Emotion and Performance Processes: From a Korean Buddhist Perspective
Thesis or dissertation
University of Exeter
The intention of this thesis is to reconsider and redefine how emotion in acting is understood and practiced. This thesis addresses the problematic notion of the separation of emotion and action in performance practice. It begins by pointing out how inherent in this separation are the dualistic and hierarchical understanding of body and mind and subjectivity and objectivity, from which stems the unnecessary issue in and around ‘acting emotion’. From the perspectives of the Buddhist understanding of Mind and Heidegger’s ontology of Being, the complex nature of thought, action, emotion and self is examined and reconsidered. Through the three practical projects I examine, from the perspectives of the director and/or the actor, my process of utilising ‘simple’ task-based actions as a means of creating appropriate condition(s) that may allow the actors to directly enter into an ‘emotional’ state of being doing. The first project –ing; playing (no)self focuses on playing emotion in the context of a devised performance; the second project, (Playing) The Maids focuses on playing emotion in the context of ‘character acting’; and the third project Mother Project; playing a ‘foreign’ emotion focuses on a particular Korean emotion, han. This thesis is accompanied by three DVDs, which contain clips of selected scenes of the performances as well as full-length recordings of the performances.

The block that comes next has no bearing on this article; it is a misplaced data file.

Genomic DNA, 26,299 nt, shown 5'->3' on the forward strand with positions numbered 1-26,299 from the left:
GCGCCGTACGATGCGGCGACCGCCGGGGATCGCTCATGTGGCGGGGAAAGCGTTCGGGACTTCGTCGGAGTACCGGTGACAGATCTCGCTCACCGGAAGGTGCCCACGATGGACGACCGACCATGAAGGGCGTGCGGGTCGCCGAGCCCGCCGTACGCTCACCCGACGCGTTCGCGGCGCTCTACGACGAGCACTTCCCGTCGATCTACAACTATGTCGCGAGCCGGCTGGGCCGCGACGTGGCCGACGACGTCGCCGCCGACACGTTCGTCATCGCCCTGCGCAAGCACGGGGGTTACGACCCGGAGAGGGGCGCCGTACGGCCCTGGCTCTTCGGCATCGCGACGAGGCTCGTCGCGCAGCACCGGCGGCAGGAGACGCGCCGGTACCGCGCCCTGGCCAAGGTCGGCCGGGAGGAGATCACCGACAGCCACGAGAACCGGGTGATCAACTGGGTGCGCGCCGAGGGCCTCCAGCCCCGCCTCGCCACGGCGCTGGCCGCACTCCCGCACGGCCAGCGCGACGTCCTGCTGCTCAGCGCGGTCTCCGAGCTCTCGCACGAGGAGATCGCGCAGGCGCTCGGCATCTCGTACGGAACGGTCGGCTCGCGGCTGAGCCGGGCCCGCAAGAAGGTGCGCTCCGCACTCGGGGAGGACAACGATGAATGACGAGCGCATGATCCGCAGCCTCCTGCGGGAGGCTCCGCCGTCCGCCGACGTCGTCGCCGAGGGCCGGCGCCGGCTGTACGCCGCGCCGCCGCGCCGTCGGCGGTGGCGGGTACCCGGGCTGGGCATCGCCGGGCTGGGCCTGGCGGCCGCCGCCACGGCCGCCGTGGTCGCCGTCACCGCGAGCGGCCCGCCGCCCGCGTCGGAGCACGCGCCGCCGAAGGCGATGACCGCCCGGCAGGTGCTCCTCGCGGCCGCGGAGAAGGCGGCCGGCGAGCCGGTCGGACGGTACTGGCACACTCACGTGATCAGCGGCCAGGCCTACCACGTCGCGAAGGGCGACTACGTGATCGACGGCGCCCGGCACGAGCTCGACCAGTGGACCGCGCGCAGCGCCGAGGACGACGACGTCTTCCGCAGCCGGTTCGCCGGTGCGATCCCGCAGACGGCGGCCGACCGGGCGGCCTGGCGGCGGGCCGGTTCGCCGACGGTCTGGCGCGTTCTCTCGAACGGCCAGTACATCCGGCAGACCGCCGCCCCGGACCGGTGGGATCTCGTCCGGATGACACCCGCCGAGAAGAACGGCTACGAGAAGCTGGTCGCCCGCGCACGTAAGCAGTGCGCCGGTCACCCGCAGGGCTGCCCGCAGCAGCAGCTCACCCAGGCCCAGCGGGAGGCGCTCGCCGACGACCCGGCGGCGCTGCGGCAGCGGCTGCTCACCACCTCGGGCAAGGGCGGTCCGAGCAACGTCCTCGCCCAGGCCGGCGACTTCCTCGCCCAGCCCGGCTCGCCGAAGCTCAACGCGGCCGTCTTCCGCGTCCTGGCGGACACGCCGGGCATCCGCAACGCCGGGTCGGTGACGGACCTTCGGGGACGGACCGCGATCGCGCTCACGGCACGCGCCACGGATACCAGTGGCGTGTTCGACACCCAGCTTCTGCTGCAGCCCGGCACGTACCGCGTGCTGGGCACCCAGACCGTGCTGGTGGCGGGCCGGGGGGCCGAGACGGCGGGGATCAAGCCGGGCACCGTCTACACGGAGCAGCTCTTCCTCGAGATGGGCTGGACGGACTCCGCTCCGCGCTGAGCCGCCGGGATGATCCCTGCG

Zarrilli, Phillip B.
PhD Performance Practice